As someone who spends all day every day thinking of Chief Financial Officers – their challenges, opportunities, skills etc, getting ready for this event – and the event itself – was one giant lesson on empathy for me.
I write a lot on the importance of preparation and planning when it comes to putting yourself, your team or your business in the best position for success. So when it came to preparing for this event, my team and I took the same approach.
But things don't work quite the same in Tonga. Have you ever heard of 'island time'?
When I spoke with the Marcellina Wolfgramm, Country Head of Bank of South Pacific - who graciously partnered with me to deliver the event - and shared with her that the CFOs Connect events were based on the premise of conversation, not presentation, she warned me – CFOs in Tonga don't really like to share and open up.
But hang on, a little voice in my head told me, don't I know best? Haven't I facilitated dozens of events for CFOs and finance leaders encompassing thousands of people – surely, I know how do this?
I was having a vent to my mum, and she got frustrated at me. 'Alena', she said. 'Quit it. You just need to understand that things are different here'.
Being practically scolded by my mum for a work-related issue was exactly the proverbial slap I needed to remind me to approach this event, and all the esteemed people involved, with an enormous amount of empathy.
I might work with CFOs every day, perform research to deliver insights and develop tools and techniques to help them achieve success without limits.
But I don't know their world.
I haven't walked in their shoes.
I needed to slow down and recalibrate my expectations and plans with the utmost respect and empathy.
The shadow of motivation is frustration
It goes without saying that motivation and drive are exceptional leadership attributes of a CFO. It's one of the things I love and respect most about the CFOs and finance leadership teams I work with – their overt passion and desire to help their businesses and people.
And I've often said that CFOs are 'Chief Future Officers' of their business with their ability to see what's coming in the future using their access to forecasts coupled with their commercial acumen.
When you can see the future and you're highly driven to get good outcomes for the people you work with, I'm not sure about you, but I see that it's easy to get carried away with an idea or an action and can inadvertently forget about the importance of bringing people on the journey with you.
So when you talk to stakeholders it can feel like you're coming down to earth with a massive 'thud' when they don't buy-in.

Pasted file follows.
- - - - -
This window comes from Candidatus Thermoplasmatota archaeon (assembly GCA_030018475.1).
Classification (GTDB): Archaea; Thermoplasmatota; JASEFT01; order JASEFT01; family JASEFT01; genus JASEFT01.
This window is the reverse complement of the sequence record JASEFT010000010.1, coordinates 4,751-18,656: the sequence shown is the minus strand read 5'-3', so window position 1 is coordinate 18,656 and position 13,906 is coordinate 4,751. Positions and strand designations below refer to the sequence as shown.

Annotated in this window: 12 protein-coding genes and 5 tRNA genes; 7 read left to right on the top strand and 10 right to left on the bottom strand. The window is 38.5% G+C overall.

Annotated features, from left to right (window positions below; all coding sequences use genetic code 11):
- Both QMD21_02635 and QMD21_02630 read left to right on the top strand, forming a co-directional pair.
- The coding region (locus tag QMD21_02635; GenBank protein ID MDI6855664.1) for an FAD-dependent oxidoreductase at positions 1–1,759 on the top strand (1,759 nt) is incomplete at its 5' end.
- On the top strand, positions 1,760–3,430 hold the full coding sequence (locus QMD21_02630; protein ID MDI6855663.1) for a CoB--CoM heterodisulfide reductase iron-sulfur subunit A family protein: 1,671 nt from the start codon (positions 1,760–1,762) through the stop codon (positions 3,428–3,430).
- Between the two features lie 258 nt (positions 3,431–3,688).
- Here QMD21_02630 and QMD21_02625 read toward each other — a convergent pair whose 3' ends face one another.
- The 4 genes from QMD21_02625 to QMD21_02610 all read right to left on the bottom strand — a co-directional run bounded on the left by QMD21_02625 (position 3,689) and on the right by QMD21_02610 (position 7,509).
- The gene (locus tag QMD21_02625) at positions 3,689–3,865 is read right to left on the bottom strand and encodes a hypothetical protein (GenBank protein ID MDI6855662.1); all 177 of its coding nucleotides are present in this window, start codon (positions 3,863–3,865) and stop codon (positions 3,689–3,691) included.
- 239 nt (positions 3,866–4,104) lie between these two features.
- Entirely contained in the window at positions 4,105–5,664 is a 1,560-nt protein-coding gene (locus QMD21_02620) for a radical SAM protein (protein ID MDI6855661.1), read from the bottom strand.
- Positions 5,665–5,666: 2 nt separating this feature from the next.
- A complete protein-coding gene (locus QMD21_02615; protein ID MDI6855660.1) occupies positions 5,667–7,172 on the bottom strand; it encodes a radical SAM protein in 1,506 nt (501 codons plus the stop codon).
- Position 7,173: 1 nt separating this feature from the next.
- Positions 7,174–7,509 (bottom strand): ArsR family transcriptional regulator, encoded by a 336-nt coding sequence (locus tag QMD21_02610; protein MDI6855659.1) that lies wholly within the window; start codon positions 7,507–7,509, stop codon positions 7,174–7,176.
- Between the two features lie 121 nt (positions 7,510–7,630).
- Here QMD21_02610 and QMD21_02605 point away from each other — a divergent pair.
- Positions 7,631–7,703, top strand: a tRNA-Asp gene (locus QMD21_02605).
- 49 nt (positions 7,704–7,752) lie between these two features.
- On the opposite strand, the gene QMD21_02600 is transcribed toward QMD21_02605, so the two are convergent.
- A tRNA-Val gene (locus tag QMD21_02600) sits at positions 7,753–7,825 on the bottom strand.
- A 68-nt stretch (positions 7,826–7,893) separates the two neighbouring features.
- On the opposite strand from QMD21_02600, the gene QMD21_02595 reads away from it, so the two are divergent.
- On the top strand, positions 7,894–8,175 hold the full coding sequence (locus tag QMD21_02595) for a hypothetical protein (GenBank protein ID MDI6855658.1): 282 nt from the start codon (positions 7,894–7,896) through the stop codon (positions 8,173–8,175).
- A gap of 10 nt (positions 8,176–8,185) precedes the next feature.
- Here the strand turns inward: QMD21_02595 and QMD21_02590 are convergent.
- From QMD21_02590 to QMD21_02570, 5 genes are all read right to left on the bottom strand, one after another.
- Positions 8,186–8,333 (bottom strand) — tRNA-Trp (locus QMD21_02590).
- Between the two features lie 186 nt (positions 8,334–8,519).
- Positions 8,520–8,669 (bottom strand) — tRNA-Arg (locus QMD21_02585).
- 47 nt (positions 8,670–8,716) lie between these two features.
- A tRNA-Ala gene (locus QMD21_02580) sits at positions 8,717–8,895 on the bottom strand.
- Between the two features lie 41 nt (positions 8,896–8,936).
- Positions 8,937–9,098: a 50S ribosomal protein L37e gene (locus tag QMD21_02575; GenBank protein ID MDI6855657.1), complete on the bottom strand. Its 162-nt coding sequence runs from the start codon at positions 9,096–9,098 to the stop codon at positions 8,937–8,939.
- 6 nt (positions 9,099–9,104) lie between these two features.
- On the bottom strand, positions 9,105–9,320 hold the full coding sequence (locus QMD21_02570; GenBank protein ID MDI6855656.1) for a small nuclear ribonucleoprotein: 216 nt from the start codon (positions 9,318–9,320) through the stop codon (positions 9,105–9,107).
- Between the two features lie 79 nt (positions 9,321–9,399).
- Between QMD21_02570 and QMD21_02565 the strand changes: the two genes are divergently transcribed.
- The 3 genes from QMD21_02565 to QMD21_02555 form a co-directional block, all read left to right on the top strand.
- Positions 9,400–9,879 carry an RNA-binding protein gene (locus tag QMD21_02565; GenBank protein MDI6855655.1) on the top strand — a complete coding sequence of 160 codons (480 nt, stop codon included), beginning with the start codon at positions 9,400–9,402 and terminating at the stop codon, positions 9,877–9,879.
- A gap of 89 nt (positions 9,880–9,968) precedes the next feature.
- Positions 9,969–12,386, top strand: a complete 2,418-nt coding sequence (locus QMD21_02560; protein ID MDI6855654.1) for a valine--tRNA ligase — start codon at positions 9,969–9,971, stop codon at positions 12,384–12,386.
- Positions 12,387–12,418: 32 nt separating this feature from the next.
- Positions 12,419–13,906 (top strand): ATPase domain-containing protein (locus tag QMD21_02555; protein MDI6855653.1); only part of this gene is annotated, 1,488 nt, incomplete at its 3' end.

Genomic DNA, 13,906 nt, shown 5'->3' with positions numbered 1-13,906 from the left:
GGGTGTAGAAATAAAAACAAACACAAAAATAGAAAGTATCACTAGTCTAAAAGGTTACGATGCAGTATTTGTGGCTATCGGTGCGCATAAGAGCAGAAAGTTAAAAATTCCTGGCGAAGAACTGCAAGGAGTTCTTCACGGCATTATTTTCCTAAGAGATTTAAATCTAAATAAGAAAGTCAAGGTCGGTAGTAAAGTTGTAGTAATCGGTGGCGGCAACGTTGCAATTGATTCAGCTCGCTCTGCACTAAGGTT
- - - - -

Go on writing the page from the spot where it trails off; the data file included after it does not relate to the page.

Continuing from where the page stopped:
CFOs Connect in Tonga – Insights and learnings
Ultimately, preparing for this event required me to have a 'beginners mind' – a Zen Buddhism concept that refers to having an attitude of openness, eagerness, and lack of preconceptions when studying a subject, even when studying at an advanced level, just as a beginner would.
I was reminded that I need to earn the right to educate someone – being an expert isn't enough. I think this is what we need to get better at when it comes to the ecosystem of stakeholders we work with.
When we need to talk with them, we need to:
• Know our place: a title doesn't give you license to unilaterally create change in others' worlds.
• Come with a curious mind: take every interaction as an opportunity to learn something you didn't previously.
• Balance urgency and humility: you might have the best intentions, but don't confuse intention to be the same as impact.
When we do this work with our CFOs, we use The Stakeholder Insight Framework™ which gives them the tools and techniques to take a stakeholder-centric approach to their leadership and in doing so, a far more effective way to successfully demonstrate courageous influence in their businesses. We use The Guide to Gravitas™ which equips them to show up with an authentic personal brand and a powerful presence so that when they talk, people listen. And we use The Financial Translation Method™ to ensure we communicate with cut-through.
A mindset of gratitude
The event was a resounding success and the start of my business being able to work with, support and give back to the Tongan community on a more regular basis.
As I'd hoped and planned for, the CFOs did open up, share their challenges and experiences and demonstrate vulnerability around their peers. Just as our Australian and New Zealand CFOs Connect community members, they highly valued the ability to have the safe space to share this with their peers and learn from each other.
But I was reminded that it was not my right to expect this without having walked in their shoes and that, in fact, an attitude of gratitude for the group investing their precious time in my event was the way to go.
Where do you want to have more influence?
Where would you benefit from slowing down?
How do you need to shift your mindset to achieve greater success?